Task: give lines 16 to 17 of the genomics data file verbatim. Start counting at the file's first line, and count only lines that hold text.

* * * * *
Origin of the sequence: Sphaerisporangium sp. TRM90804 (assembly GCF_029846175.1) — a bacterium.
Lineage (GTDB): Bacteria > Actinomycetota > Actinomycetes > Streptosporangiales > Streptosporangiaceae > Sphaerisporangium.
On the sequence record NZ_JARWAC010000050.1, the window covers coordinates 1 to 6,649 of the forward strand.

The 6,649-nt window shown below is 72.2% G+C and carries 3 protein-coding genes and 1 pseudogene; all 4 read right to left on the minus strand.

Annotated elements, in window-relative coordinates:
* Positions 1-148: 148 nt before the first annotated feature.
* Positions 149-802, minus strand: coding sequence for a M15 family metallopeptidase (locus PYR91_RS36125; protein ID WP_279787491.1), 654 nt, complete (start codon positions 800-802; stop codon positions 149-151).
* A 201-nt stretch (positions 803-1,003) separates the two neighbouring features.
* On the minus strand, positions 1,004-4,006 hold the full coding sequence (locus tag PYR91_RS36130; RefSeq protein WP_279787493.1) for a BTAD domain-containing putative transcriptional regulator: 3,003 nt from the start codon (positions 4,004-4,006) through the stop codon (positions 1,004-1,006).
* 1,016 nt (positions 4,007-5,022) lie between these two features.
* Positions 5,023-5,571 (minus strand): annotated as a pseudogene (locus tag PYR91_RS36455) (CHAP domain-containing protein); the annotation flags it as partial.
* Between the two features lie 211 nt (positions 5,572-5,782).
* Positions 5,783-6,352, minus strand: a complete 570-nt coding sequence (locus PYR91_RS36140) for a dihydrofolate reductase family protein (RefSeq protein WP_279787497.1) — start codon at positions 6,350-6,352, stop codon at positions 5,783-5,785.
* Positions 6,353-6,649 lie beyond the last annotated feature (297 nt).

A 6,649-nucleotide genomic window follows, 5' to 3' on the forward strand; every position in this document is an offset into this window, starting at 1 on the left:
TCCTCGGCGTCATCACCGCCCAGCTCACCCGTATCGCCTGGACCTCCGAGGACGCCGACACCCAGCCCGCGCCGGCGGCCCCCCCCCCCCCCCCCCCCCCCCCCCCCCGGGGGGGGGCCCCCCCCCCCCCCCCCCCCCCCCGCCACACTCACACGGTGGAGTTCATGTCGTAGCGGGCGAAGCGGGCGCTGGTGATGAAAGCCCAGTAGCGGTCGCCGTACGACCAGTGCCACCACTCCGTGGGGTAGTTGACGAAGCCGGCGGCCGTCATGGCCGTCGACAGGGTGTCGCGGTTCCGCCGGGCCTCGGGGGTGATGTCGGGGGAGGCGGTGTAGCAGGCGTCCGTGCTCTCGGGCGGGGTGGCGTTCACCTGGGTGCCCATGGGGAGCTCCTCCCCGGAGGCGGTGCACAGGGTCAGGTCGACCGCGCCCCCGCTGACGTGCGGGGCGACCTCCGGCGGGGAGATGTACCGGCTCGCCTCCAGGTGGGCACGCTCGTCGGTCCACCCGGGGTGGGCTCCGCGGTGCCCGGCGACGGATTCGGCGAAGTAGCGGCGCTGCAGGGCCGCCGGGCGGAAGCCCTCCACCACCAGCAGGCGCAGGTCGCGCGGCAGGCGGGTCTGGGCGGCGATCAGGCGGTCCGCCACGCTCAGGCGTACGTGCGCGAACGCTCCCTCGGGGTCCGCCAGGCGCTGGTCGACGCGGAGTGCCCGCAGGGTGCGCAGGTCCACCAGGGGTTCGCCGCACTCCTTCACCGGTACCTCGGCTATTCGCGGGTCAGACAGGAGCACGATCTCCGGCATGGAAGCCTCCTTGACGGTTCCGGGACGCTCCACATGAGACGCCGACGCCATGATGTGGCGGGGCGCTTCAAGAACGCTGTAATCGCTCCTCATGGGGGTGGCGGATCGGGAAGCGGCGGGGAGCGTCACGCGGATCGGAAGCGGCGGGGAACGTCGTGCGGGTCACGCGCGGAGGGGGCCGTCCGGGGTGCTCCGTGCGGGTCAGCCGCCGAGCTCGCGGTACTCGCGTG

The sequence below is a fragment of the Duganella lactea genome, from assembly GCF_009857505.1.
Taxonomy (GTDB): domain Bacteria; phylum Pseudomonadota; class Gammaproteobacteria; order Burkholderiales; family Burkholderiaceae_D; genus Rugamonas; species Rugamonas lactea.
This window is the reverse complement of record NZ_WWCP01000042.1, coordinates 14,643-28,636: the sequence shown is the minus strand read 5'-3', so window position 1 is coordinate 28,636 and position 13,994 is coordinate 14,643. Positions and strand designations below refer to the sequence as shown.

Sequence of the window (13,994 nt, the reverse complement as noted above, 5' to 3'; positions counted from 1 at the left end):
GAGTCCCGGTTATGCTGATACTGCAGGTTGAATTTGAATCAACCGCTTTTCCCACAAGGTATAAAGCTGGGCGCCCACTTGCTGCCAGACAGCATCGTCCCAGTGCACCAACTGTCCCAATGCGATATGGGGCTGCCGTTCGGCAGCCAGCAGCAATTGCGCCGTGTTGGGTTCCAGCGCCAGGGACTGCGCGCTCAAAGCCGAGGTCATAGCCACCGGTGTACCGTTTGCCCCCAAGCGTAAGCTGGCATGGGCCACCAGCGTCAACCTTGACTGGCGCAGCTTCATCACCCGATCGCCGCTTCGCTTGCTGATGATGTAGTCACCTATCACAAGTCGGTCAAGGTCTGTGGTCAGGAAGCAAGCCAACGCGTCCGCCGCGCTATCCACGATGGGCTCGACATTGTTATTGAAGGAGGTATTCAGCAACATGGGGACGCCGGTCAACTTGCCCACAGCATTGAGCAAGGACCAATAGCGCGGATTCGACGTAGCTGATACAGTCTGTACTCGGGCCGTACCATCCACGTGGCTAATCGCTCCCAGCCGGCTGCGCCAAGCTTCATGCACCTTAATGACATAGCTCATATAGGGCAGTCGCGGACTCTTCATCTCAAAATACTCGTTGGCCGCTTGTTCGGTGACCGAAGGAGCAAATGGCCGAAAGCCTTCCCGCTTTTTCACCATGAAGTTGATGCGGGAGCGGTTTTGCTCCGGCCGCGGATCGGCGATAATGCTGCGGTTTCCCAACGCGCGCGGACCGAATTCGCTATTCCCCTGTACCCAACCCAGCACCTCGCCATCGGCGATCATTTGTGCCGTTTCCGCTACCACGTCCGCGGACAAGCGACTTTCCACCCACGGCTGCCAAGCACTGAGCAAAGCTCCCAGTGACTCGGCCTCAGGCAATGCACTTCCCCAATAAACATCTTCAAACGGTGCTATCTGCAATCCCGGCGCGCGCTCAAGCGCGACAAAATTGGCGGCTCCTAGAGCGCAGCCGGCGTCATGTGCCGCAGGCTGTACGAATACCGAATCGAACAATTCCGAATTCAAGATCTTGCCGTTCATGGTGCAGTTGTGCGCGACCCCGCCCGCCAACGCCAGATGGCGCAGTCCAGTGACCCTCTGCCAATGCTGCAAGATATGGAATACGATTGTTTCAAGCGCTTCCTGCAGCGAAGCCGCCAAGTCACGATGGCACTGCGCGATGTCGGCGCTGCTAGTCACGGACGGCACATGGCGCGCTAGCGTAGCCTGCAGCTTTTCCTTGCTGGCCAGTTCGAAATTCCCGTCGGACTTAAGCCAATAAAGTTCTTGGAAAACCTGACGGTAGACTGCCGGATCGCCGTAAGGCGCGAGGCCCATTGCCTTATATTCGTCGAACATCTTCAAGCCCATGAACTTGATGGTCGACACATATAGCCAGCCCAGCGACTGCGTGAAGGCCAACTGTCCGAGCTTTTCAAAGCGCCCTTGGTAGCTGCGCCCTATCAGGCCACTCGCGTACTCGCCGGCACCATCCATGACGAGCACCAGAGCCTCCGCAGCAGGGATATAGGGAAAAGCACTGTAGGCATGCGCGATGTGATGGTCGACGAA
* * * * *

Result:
TCCTCGGCGTCATCACCGCCCAGCTCACCCGTATCGCCTGGACCTCCGAGGACGCCGACACCCAGCCCGCGCCGGCGGCCCCCCCCCCCCCCCCCCCCCCCCCCCCCCGGGGGGGGGCCCCCCCCCCCCCCCCCCCCCCCCGCCACACTCACACGGTGGAGTTCATGTCGTAGCGGGCGAAGCGGGCGCTGGTGATGAAAGCCCAGTAGCGGTCGCCGTACGACCAGTGCCACCACTCCGTGGGGTAGTTGACGAAGCCGGCGGCCGTCATGGCCGTCGACAGGGTGTCGCGGTTCCGCCGGGCCTCGGGGGTGATGTCGGGGGAGGCGGTGTAGCAGGCGTCCGTGCTCTCGGGCGGGGTGGCGTTCACCTGGGTGCCCATGGGGAGCTCCTCCCCGGAGGCGGTGCACAGGGTCAGGTCGACCGCGCCCCCGCTGACGTGCGGGGCGACCTCCGGCGGGGAGATGTACCGGCTCGCCTCCAGGTGGGCACGCTCGTCGGTCCACCCGGGGTGGGCTCCGCGGTGCCCGGCGACGGATTCGGCGAAGTAGCGGCGCTGCAGGGCCGCCGGGCGGAAGCCCTCCACCACCAGCAGGCGCAGGTCGCGCGGCAGGCGGGTCTGGGCGGCGATCAGGCGGTCCGCCACGCTCAGGCGTACGTGCGCGAACGCTCCCTCGGGGTCCGCCAGGCGCTGGTCGACGCGGAGTGCCCGCAGGGTGCGCAGGTCCACCAGGGGTTCGCCGCACTCCTTCACCGGTACCTCGGCTATTCGCGGGTCAGACAGGAGCACGATCTCCGGCATGGAAGCCTCCTTGACGGTTCCGGGACGCTCCACATGAGACGCCGACGCCATGATGTGGCGGGGCGCTTCAAGAACGCTGTAATCGCTCCTCATGGGGGTGGCGGATCGGGAAGCGGCGGGGAGCGTCACGCGGATCGGAAGCGGCGGGGAACGTCGTGCGGGTCACGCGCGGAGGGGGCCGTCCGGGGTGCTCCGTGCGGGTCAGCCGCCGAGCTCGCGGTACTCGCGTG

The sequence below is a fragment of the Duganella lactea genome, from assembly GCF_009857505.1.